2. I worry a lot - probably far too much - about rusting out the fenders in the winter, when the streets have been salted and spread with pumice after a snow. I've thought about putting silicone in some of the nooks and crannies - up at the top where the fender pinches in to the little silver "hood" ornament. Around the welds where the supports are. Does that seem like it would help? Any other tips for riding an old Raleigh in the winter?

It's not a pristine collectors bike. I bought it to ride. More and more often, though, I look at it and think about how old it is. Should I really be riding it eighty miles a week to work and back, in all kinds of weather? It is, however, by far my most enjoyable commuter bike.
If you really plan to do this in the winter in the salt, be forewarned that the steel rims don't take it kindly. Unless you are diligent cleaning them after every ride, they will rust. The salt can also mess with the spokes and spoke nipples. This can lead to breakage but more importantly make the spokes difficult to adjust, which is important on steel rims, which tend to go out of alignment easier than alloy rims.
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Old 11-10-22, 11:32 AM
  #26490  
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Originally Posted by Salubrious View Post
If you really plan to do this in the winter in the salt, be forewarned that the steel rims don't take it kindly. Unless you are diligent cleaning them after every ride, they will rust. The salt can also mess with the spokes and spoke nipples. This can lead to breakage but more importantly make the spokes difficult to adjust, which is important on steel rims, which tend to go out of alignment easier than alloy rims.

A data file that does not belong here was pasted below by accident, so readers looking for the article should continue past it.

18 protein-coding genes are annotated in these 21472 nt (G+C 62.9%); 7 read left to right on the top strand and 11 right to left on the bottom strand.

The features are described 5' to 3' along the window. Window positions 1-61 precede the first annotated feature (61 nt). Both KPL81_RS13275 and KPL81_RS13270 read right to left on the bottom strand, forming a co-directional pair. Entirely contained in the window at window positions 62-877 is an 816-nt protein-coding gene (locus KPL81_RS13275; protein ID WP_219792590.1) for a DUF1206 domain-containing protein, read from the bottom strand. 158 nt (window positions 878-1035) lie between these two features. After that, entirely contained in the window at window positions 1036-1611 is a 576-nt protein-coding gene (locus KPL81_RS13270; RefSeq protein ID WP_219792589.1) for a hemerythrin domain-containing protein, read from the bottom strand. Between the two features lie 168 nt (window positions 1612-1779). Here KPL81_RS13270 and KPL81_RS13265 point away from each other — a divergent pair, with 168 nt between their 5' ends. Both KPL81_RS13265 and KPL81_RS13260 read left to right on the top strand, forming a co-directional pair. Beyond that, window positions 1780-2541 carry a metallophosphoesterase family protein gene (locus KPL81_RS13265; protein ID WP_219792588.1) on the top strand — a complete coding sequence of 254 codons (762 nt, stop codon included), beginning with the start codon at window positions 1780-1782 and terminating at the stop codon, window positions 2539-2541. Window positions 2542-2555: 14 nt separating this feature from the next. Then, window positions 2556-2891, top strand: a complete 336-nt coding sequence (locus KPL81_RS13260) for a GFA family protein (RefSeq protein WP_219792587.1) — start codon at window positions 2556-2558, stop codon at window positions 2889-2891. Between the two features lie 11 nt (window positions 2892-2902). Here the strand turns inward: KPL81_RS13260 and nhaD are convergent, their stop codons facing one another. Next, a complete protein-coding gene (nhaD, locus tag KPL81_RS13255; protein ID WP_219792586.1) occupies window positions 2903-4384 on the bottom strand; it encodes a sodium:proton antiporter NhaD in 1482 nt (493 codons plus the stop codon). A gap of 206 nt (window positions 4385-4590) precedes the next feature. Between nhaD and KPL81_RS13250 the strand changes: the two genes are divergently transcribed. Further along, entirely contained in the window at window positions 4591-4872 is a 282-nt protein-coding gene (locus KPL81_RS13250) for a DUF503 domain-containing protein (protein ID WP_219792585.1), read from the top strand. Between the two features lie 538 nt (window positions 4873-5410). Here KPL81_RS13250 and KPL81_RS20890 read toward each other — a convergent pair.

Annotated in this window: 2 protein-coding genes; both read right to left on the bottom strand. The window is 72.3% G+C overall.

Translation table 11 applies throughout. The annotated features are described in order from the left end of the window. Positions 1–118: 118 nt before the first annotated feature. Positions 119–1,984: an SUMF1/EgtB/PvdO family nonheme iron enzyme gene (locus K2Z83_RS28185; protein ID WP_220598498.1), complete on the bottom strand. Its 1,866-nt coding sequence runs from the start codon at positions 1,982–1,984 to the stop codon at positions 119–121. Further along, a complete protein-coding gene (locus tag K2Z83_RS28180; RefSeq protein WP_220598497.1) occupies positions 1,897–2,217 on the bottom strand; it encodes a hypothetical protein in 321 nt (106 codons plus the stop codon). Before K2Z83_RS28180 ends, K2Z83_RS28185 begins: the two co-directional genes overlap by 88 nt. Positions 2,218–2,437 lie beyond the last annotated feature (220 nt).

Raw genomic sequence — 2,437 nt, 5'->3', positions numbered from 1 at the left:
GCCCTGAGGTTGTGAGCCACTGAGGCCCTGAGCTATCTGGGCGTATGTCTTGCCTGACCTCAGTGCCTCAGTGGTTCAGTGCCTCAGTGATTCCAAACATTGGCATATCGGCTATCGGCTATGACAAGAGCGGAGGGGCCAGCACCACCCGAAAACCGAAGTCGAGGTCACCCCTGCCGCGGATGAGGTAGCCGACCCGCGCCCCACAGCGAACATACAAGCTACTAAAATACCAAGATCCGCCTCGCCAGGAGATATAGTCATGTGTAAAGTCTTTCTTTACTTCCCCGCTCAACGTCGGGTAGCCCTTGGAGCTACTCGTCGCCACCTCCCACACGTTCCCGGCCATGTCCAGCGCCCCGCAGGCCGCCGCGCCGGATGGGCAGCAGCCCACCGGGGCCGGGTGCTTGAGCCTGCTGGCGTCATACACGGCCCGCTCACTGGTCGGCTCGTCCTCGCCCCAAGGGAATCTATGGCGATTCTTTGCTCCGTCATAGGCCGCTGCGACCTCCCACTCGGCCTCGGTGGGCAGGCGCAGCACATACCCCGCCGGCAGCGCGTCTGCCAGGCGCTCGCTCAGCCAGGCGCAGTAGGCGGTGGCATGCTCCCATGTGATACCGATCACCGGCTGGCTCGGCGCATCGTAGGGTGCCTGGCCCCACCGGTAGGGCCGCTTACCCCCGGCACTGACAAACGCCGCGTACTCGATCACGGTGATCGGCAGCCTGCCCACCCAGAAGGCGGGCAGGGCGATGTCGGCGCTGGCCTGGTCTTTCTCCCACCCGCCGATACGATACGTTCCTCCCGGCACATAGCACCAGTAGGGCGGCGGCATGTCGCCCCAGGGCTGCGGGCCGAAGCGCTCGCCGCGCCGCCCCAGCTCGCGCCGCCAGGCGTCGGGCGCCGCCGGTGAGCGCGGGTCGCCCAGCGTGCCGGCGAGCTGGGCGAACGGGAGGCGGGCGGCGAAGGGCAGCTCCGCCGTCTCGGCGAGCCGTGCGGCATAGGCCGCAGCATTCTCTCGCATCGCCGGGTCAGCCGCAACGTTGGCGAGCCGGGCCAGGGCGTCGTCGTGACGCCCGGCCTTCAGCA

I had to rebuild the wheels after I bought the bike. They were completely rusted out, so it has alloy rims now.
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Old 11-10-22, 06:31 PM
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$40 (FORTY DOLLARS!) in DE.

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Old 11-27-22, 07:37 PM
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Why do we do this?

My question is why keep or collect vintage English three speed bicycles.

The answer for me is firstly, my Dad had an old Phillips that he road to work, and I road on some of my early bicycle adventures.